Shaping the future of sport in Auckland

Publish Date : 22 Feb 2016
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More than 100 sport and recreation leaders gathered in Auckland to launch new research that will help shape the future of sport in the nation’s biggest city.

The Minister for Sport and Recreation, Dr Jonathan Coleman, and Auckland Mayor Len Brown launched three reports: Sport and active recreation in the lives of Auckland adults; the Economic value of sport and recreation to the Auckland region; and Auckland Sport and Recreation Strategic Action Plan – Annual Report 2015.

The research includes adult participation figures from Sport NZ’s latest Active NZ Survey. These show that 78 per cent of Auckland adults take part in sport and recreation in any given week, compared with the national figure which is 74 per cent.

The research also shows that sport and recreation make a significant contribution to the Auckland economy - $1.7 billion per annum, or 2.2 per cent, of regional GDP.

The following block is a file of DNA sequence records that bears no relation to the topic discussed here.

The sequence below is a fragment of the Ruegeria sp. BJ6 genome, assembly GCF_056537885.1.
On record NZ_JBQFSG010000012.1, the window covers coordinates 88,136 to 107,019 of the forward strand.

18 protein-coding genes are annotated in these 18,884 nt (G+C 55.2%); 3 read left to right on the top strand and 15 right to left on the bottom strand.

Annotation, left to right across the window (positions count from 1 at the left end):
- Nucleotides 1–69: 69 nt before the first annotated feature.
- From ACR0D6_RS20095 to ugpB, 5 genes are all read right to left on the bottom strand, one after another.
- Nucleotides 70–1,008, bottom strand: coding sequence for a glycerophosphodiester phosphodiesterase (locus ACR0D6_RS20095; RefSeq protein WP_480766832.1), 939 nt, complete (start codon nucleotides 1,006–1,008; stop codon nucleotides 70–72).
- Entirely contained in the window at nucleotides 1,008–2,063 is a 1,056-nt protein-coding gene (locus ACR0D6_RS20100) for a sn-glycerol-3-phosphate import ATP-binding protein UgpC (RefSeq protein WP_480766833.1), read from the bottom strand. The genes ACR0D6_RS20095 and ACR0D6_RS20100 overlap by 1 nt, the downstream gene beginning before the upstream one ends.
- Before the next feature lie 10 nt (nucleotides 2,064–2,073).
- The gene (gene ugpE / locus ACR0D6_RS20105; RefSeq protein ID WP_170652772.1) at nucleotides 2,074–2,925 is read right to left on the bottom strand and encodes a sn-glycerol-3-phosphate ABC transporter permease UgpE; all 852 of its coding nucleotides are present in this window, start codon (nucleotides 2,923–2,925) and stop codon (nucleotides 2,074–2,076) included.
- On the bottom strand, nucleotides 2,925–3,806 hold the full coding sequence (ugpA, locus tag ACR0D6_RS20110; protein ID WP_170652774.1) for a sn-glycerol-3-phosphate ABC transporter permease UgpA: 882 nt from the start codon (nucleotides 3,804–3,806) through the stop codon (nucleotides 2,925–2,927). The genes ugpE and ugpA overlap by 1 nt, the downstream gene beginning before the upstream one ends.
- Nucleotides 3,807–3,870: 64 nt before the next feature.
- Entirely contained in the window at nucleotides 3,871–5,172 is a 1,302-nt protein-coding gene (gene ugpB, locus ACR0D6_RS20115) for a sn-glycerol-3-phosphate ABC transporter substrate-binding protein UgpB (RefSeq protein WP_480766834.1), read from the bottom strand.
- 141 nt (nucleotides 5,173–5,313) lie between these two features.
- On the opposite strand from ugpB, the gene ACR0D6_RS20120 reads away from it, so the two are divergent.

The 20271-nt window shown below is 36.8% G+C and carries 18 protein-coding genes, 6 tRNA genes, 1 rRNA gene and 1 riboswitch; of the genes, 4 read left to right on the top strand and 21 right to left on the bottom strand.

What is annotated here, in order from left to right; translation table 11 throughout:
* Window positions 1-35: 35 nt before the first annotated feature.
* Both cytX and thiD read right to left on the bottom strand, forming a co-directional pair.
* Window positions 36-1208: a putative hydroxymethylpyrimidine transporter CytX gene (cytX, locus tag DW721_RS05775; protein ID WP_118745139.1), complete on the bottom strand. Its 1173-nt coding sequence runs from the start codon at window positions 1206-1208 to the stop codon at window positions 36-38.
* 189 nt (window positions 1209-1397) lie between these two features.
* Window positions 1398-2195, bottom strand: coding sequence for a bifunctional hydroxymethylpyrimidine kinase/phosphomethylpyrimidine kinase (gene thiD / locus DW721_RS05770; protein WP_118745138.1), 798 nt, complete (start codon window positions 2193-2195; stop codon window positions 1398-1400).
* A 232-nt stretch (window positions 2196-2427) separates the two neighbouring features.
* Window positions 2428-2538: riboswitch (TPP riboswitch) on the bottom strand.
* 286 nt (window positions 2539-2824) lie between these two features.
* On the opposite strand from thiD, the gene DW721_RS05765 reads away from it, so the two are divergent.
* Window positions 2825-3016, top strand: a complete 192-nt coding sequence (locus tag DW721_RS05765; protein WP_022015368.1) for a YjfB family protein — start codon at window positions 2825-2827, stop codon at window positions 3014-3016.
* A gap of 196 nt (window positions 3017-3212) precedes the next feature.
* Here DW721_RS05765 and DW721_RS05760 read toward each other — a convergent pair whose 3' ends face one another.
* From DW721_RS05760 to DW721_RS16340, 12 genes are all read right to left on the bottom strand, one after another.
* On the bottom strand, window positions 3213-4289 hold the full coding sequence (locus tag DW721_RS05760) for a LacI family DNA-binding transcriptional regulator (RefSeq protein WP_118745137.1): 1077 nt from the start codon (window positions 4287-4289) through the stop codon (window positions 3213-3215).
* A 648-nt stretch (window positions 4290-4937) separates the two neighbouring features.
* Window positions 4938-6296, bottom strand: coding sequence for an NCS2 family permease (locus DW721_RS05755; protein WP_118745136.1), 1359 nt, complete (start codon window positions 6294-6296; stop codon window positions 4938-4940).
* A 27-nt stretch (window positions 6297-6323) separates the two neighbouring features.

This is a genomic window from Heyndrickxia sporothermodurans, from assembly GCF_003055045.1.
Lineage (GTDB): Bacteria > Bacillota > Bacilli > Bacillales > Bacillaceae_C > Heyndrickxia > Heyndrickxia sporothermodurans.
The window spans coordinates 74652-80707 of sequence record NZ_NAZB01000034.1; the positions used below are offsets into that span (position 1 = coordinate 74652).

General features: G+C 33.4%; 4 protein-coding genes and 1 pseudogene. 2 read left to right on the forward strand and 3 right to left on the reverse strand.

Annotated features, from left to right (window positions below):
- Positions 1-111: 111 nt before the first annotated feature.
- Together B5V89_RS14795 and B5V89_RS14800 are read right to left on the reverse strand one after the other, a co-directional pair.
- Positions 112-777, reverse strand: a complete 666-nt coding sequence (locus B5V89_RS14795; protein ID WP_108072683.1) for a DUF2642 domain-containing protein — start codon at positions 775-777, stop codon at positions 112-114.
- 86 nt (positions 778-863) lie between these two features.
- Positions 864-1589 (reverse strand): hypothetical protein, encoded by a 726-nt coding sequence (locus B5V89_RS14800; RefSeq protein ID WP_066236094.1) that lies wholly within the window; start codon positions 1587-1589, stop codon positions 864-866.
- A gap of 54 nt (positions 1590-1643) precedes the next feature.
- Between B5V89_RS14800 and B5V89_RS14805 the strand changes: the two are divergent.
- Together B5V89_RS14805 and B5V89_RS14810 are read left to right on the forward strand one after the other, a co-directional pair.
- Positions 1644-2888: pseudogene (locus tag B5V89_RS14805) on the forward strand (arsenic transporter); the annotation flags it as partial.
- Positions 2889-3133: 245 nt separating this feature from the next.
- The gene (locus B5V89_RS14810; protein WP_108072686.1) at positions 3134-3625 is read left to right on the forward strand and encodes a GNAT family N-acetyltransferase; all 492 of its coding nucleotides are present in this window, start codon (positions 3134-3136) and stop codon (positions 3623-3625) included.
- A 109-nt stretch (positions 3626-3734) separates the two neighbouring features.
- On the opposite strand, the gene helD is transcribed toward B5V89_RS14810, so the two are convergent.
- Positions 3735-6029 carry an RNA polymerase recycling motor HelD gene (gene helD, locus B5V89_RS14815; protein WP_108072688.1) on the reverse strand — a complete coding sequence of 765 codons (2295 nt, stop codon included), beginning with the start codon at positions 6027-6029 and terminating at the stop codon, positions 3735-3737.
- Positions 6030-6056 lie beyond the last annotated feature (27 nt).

Sport NZ Chief Executive Peter Miskimmin says the research shows that sport and recreation are important to Auckland and Aucklanders.

“Sport provides many benefits to both individuals and communities. Certainly health and fitness are part of that, but it also provides opportunities for community engagement and development, and helps build resilient young people.

“This research tells us that Aucklanders lead active, sporty lives. But we know there are challenges on the horizon, including a global trend towards inactivity. This makes it even more important that we work together to understand, and then meet, the needs of participants, so that sport continues to enrich the lives of future generations of Aucklanders.”

Miskimmin says Sport NZ’s new Community Sport Strategy has a strong focus on Auckland, including a $1.2 million investment in a partnership with Aktive to target low participation communities, particularly young girls and Pasifika and Asian communities.

While encouraged by the participation statistics, Aktive-Auckland Sport & Recreation CEO Dr Sarah Sandley says we also need to recognise that New Zealand ranks third in OECD countries for obesity which pushes strongly against the activity data.

“There is a pressing need for the sector to collaborate even more strongly with local and central government agencies, so that opportunities are made widely available for Aucklanders to be more physically active.

"This has real implications for facility planning, sports organisations, and how agencies like Aktive and local Regional Sports Trusts operate.”

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